I recently had a meeting with university student entrepreneurs who reached out to me, looking for mentorship as they embark to compete in the Hult Prize competition. This year’s 10th anniversary of the prize’s challenge is to build the foundations of a venture that will provide meaningful work for 10,000 youth within the next decade. It is a lofty goal. I was flattered by them seeking my help. I am happy to be of any help. We had an amazing first meeting, which turned philosophical at times. What is the meaning of meaningful work? This kept me thinking for the past couple of days.

As a youth, at 11, I became a newspaper delivery boy. I was able to save money. I bought myself a new 20 inch wheels bike at 13. At 14 I bought my own plane ticket when the family went to visit my uncles and cousins. Being able to not be dependent on my parents for things like that and contribute that way was meaningful to me. At 15 I took over the “shopkeeper” role at my school’s bookstore at $2.20 per hour. Learning all the titles to all the novels, and their authors, became meaningful to me as years later I still was able to brag about all the titles I knew John Steinbeck or Tennessee Williams had written. That knowledge still proves useful when I get pulled into trivia games. In the summers, I worked inventory counts at a P & G warehouse, and then at a Nissan (then Datsun) dealership. Those were short gigs, but receiving a nice check that assigned actual monetary value to what I had contributed with my labor proved meaningful. I had no worries about keeping a roof above my head or putting food on the table. The adults took care of that, but there was still plenty of meaning attached to finding myself valuable in my youth.

I told the students the story of a friend, who had to flee his home country and had his sizable business taken over by the totalitarian regime now in power. This was maybe 2 or 3 years ago. He has worked really hard to put a roof over his head and food on the table for his family. I saw him struggle in multiple ways. I know he drove for Uber and performed any job that would bring in some money. Alongside the struggle, for many months, in the little spare time he had, he validated a business idea for a niche online marketplace and put an excellent plan together to start a new venture. He pitched to investors, who became interested, but not enough for such an early stage venture. The angels I know fund about 1% of the deals they screen. This is a very hard game to play, especially when you can’t make a living in  your current condition.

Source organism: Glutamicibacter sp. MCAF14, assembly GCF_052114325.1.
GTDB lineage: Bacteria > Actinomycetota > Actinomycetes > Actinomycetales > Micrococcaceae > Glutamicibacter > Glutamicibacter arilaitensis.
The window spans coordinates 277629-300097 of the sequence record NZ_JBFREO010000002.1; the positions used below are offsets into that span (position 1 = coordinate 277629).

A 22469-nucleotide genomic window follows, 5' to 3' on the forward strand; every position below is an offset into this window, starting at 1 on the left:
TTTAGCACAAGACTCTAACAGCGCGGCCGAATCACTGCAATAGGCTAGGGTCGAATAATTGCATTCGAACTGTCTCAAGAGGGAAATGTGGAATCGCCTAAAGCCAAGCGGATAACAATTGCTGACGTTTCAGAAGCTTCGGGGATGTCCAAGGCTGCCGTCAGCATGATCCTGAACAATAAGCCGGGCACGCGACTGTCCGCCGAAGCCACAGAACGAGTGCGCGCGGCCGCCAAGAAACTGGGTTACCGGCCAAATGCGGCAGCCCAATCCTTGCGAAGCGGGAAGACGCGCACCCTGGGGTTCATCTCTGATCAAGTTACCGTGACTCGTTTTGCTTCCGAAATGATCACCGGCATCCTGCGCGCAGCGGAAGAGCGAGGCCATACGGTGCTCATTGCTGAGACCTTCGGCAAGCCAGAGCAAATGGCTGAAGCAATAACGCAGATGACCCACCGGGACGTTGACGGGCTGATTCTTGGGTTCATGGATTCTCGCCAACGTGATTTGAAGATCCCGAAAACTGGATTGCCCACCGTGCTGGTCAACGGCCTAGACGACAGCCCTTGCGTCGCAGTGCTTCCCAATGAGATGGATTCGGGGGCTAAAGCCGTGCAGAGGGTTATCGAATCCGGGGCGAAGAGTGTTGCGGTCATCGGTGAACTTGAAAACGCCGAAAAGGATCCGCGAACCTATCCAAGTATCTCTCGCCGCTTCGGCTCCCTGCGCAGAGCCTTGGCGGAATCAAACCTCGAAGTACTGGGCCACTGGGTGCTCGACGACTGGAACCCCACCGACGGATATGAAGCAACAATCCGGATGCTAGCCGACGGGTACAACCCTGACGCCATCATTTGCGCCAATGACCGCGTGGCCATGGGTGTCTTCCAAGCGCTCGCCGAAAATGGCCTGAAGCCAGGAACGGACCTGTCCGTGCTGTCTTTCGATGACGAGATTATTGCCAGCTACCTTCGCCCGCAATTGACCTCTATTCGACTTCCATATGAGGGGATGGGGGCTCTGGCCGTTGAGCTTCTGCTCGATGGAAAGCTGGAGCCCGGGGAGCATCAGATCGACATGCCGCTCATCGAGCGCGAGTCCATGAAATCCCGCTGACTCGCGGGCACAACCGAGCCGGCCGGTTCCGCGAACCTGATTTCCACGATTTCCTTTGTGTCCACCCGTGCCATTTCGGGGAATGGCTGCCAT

While pursuing all these avenues simultaneously, three months ago he decided to learn the intricacies of the world’s biggest online marketplace, with the determination of mastering his knowledge of its algorithms, a skill that would serve him well for his new future venture. He invested the last $500 he had to his name. In the last 3 months, he has finally started to see meaningful returns in his online e-commerce efforts. He stopped by to say hello a few weeks ago. I had not seen him in a couple of months. His countenance was altered. He is a changed person. He has made more money in the past month than he probably has since he arrived in this country. He has worked awfully hard to get to this point. I told him he has to write a book. He has become successful by providing good value to his customers. Finally, he can pay his bills – and this is, as far as I can tell, just the beginning. He can dream of a future of prosperity for him and his family. As we walked to have lunch a week ago, as he affirmatively commented, this allowed him to make money even as we were having a conversation. For someone who I can attest has struggled, and scratched the bottom of the barrel due to forced exile, this is meaningful work. I could not be happier for him. I am rooting for him.

I think getting a fair day’s market determined wage in compensation for an assigned task is meaningful and dignifying. I think perceiving monetary returns in accordance with the value you provide others in non-coercive market driven transactions is meaningful and dignified. It means you are able to compete along with the rest of the players in the market, and win your share in congruence with your skills and effort. The harder you try and the better you become, the higher the value you can perceive. If you are able to benefit more people than yourself (your family, for example – or your friends, or beneficiaries of your charitable giving) because of the higher amount of value you can accrue to yourself, the higher the meaning of the work will be. It will be meaningful to you, it will be meaningful to your customers, it will be meaningful to the people that benefit from your work.

I believe the age at which you do this is secondary. It is not so much about the money as about the people you serve or you care for. If anything, I would say that the older you become, because of all the accumulated social connections which you can choose to benefit with this accrued value, the more meaningful your work can become.

Our View from the Top – November 13, 2018